Slowly but surely, one of the most pressing development issues facing the international community, energy poverty, is getting the recognition it deserves. Most notably, President Obama announced a signature initiative, Power Africa, to address the issue, replete with $7 billion in U.S. taxpayer dollars. One of the smallest agencies in the U.S. government, the Overseas Private Investment Corporation (OPIC) is a big part of that effort. That’s great news for Africa because OPIC punches well above its weight when it comes to clean energy finance, especially for the poor. The problem is that oil and gas companies are upset that OPIC now overwhelmingly supports clean energy. The polluters’ solution is to gut OPIC’s environmental and climate standards to enable them to dramatically expand oil and gas infrastructure across Africa. It’s a solution that will not only pad their profits, but confine millions of Africans to darkness.
In order to increase their investments in dirty fossil fuels, they need government agencies to give up any and all climate safeguards. While the oil and gas industry has never been a beacon of responsible stewardship of Africa’s natural resources, its message continues to be: We don’t need safeguards or regulation -- trust us.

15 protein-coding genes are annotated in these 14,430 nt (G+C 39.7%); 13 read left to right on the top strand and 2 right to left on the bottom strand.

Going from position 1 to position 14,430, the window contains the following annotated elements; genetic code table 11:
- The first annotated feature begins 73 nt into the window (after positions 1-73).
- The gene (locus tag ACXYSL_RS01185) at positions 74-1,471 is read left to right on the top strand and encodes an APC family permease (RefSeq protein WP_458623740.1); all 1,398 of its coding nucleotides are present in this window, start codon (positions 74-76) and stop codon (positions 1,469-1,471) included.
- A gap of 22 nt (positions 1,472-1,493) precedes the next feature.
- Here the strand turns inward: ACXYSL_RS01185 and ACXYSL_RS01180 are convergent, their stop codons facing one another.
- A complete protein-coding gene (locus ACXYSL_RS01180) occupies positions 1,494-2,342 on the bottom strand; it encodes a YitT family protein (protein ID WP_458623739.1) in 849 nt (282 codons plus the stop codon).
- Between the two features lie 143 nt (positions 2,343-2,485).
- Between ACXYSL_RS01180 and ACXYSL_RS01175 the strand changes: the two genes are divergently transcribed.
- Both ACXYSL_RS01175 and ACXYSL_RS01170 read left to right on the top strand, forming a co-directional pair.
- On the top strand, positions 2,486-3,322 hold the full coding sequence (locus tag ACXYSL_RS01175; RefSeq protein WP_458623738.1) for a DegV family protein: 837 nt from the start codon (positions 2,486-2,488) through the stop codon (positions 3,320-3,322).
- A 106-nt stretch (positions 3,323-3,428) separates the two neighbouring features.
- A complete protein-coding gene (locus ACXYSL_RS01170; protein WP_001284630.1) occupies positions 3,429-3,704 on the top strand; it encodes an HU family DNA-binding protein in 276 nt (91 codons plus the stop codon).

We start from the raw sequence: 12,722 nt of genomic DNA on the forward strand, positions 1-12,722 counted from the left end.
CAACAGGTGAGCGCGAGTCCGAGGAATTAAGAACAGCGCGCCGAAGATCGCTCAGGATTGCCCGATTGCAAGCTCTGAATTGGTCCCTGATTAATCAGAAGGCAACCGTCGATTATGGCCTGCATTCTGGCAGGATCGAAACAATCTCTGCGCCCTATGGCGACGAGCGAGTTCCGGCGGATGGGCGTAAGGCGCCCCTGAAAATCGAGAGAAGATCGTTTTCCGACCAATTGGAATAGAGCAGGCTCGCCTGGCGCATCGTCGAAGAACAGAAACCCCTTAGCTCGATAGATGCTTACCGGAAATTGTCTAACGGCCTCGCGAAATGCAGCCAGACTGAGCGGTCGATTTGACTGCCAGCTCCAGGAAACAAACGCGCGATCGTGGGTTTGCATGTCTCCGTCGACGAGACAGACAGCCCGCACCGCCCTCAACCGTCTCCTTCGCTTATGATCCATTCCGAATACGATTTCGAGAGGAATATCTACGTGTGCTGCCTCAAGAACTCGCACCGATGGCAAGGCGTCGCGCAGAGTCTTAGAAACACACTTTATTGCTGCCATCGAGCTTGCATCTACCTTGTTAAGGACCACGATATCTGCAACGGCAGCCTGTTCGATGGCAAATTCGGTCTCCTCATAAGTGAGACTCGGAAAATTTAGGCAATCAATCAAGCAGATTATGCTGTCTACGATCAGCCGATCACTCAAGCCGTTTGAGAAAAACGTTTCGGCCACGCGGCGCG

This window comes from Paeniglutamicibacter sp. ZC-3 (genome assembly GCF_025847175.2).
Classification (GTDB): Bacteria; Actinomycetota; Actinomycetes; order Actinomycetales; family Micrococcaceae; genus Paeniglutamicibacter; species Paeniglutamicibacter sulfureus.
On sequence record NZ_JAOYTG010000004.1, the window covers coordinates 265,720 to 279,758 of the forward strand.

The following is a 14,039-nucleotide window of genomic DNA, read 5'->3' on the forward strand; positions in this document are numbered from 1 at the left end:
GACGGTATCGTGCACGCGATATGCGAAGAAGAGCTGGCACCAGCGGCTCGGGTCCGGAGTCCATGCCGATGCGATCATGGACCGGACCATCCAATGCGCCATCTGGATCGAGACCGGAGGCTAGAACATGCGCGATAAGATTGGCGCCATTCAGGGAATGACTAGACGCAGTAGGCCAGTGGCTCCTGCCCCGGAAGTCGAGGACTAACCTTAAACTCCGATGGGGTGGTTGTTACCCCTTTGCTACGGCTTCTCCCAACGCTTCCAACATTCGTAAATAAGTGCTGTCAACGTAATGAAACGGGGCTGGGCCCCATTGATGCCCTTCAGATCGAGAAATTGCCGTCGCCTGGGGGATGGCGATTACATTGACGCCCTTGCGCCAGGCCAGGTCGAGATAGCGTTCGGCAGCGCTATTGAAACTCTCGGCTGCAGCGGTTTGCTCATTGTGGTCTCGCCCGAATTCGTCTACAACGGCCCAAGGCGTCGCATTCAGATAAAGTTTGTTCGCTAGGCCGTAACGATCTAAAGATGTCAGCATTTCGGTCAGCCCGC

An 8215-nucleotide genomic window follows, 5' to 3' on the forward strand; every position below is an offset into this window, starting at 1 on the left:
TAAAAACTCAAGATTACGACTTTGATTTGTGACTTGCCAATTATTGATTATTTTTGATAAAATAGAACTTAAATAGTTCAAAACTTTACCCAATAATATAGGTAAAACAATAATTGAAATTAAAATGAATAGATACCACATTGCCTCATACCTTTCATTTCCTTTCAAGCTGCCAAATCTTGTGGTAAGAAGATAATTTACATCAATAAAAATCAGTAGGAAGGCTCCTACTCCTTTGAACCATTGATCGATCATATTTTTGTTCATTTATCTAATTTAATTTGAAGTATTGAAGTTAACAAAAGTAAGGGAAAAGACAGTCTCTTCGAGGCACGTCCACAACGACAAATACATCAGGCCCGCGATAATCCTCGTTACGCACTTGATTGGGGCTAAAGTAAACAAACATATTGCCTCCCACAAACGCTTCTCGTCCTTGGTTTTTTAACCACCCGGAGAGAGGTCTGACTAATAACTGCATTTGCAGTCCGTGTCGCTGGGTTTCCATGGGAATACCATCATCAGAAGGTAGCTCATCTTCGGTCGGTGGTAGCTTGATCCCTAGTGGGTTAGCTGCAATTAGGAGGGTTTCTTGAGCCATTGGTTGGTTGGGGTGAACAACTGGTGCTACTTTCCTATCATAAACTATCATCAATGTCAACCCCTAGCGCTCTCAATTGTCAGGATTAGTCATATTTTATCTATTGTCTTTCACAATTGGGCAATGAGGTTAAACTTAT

The big polluter argument has drawn supporters like Bono’s ONE campaign which supports a new legislative effort to gut the greenhouse gas emissions cap at OPIC. Worse, gas manufacturers have succeeded in getting the U.S. House of Representatives to pass a bill that may direct OPIC to deregulate its investments. Now they are pushing hard to pass an extreme version of this bill in the Senate which would guarantee that OPIC’s investments would be deregulated to enable an expansion of dirty energy.
But just like the Greek Sirens of old, gutting climate safeguards at OPIC will lead us anywhere but the clean energy future we need. This business-as-usual approach will fail to end energy poverty and will instead saddle the continent with an outdated and heavily polluting grid at a time when cheap, clean energy is becoming widely available thanks to the help of development banks and decreased construction of dirty sources of energy like coal plants.